Growth of the Soil by Knut Hamsun.
Don't be deterred by Hamsun's later ties to Nazism. Apart from its rejection of "modernity," there's nothing in this book that suggests that it was inevitable that, almost 30 years after its publication, Hamsun would eulogize Hitler as a "warrior for mankind." This is a great book for anyone who likes multigenerational sagas, stories about settling wildernesses, women's issues, and so on. This won the Nobel Prize for Literature in 1917 or 1918.
The Once and Future King by T.H. White.
Have you seen Disney's The Sword in the Stone? Well, the first book of T.H. White's tetralogy is similar in substance and spirit to that work, but the rest of the books share a completely different tone -- darker, fatalistic, melancholy. Heck, the second book begins with the murder of a unicorn and the subsequent abuse of its head. White's liberal prejudices are a bit annoying at times, but on the whole I think it's a fine work for kids and adults, and one deserving of praise for its sympathetic portrayal of the Middle Ages. (There's an entire chapter describing what Guinevere and Lancelot see as they stare out a window one day in their autumn years; White really conveys the virtue and darkness of the Middle Ages here in a beautiful way.)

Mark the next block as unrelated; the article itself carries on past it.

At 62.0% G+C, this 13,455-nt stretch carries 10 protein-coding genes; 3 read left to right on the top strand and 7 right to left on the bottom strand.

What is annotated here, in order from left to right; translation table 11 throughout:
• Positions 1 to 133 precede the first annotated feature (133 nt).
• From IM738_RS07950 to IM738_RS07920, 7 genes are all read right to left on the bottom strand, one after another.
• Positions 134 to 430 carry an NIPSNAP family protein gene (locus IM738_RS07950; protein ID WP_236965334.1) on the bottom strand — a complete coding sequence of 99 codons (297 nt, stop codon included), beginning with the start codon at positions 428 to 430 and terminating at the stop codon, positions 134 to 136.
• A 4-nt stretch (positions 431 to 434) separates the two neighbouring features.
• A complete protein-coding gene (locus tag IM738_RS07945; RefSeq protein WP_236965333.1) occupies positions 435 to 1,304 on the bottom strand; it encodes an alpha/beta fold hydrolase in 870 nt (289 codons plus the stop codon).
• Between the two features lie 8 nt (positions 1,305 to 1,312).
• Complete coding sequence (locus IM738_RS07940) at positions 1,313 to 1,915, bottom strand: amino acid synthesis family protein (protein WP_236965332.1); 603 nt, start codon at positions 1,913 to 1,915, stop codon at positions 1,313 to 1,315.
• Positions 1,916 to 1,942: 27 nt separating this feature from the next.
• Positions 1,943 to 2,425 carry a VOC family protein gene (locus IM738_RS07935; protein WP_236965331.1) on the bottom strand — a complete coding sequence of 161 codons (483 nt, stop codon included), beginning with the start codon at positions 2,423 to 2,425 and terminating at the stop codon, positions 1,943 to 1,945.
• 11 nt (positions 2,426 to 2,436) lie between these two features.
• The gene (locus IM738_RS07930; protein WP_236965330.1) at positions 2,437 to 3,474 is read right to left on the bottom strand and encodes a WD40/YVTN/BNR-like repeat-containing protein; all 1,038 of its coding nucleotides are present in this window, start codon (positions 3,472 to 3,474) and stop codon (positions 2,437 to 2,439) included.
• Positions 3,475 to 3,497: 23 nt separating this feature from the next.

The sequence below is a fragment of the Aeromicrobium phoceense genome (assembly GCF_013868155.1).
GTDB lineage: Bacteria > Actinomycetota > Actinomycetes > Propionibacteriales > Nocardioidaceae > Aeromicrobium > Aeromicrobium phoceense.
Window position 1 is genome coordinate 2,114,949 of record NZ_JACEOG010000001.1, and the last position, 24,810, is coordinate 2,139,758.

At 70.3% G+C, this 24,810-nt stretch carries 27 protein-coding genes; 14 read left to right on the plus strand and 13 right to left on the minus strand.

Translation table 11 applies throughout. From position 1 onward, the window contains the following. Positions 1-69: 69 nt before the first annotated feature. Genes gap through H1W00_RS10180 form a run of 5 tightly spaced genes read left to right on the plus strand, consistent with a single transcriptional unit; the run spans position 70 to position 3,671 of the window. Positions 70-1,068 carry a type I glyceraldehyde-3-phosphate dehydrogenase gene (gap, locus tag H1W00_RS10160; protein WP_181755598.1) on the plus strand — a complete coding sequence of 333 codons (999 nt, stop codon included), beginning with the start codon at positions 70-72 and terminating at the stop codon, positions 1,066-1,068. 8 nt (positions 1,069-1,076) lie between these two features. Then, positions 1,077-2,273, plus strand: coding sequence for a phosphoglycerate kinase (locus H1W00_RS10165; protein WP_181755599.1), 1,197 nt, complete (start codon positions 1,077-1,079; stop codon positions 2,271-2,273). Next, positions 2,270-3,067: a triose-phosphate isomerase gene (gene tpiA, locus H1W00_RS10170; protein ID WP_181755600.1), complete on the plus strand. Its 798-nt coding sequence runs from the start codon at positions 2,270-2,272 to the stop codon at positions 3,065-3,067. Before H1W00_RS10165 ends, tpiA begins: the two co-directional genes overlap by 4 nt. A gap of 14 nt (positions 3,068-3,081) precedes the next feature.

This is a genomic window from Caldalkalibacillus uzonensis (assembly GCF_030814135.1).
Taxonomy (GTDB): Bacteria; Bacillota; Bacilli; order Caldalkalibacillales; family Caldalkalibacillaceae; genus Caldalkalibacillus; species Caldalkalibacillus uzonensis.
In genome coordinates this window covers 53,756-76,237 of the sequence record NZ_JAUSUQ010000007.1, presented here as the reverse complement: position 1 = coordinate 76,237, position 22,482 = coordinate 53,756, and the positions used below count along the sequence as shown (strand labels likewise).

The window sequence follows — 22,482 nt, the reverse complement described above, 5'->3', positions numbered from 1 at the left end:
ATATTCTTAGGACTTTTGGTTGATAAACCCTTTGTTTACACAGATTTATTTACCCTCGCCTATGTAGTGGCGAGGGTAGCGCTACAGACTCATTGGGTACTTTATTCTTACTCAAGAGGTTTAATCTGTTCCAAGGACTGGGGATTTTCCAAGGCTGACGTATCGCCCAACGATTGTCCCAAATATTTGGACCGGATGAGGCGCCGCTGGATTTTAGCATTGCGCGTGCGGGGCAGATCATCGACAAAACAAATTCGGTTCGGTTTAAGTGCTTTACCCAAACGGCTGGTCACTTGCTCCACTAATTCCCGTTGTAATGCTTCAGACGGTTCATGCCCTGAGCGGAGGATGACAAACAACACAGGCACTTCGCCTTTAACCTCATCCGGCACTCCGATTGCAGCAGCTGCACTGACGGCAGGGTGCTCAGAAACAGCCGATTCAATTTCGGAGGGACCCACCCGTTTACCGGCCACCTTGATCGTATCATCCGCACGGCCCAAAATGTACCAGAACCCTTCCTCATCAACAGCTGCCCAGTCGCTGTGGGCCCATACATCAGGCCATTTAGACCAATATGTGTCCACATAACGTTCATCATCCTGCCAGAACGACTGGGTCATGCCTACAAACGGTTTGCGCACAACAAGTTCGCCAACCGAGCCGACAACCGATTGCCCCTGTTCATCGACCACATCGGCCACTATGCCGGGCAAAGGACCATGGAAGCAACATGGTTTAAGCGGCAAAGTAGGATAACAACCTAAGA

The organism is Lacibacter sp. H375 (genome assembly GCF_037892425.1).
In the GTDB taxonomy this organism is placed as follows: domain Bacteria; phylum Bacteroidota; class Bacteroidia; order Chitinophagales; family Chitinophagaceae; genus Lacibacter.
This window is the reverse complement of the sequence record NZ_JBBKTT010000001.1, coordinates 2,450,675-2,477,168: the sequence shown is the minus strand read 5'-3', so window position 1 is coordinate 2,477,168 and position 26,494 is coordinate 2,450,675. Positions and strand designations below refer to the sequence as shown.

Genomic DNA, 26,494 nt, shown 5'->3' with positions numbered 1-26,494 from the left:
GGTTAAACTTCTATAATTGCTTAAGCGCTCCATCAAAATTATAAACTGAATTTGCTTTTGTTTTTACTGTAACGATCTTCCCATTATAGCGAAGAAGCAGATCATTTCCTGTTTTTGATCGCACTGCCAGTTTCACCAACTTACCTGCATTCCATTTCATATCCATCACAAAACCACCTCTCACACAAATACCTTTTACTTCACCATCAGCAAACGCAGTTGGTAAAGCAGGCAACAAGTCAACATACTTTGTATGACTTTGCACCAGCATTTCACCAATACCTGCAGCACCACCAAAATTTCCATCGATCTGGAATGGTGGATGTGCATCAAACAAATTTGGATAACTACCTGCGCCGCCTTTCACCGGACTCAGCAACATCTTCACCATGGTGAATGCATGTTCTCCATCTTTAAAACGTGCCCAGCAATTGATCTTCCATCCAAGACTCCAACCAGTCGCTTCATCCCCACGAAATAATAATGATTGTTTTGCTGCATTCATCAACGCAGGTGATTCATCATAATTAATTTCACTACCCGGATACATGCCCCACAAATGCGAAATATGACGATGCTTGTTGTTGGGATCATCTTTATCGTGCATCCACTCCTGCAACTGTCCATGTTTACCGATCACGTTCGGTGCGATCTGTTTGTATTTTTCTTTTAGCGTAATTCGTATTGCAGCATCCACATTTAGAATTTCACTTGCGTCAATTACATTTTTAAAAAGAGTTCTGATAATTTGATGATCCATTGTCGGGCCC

Titus Groan / Gormenghast by Mervyn Peake.
Just read the sample text on Amazon. I can't think of another author with such a deep and keen knowledge of our language.
The Fionavar Tapestry by Guy Gavriel Kay.
Not brilliant like the above works, but still worth far more mention that it seems to receive. Here are three or four fantasy novels that tell a huge story in maybe under 1000 pages. The pace is fast and the story is intricate. It's also unusually touching for a fantasy series. Recommended to the utmost!
The Haunting of Hill House by Shirley Jackson.
Ok, so if you're looking for a cheap thrill, this isn't the book for you. But if you want a plausible ghost story with a good deal of complexity, this is the one. (It's comparable, say, to Mark Z. Danielewski's House of Leaves, only readable.)
The Victorian Internet: The Remarkable Story of the Telegraph and the Nineteenth Century's On-line Pioneers by Tom Standage.
Name the most important development in communications since writing. Go ahead, try it. If you picked the internet, radio, or TV, you're probably wrong.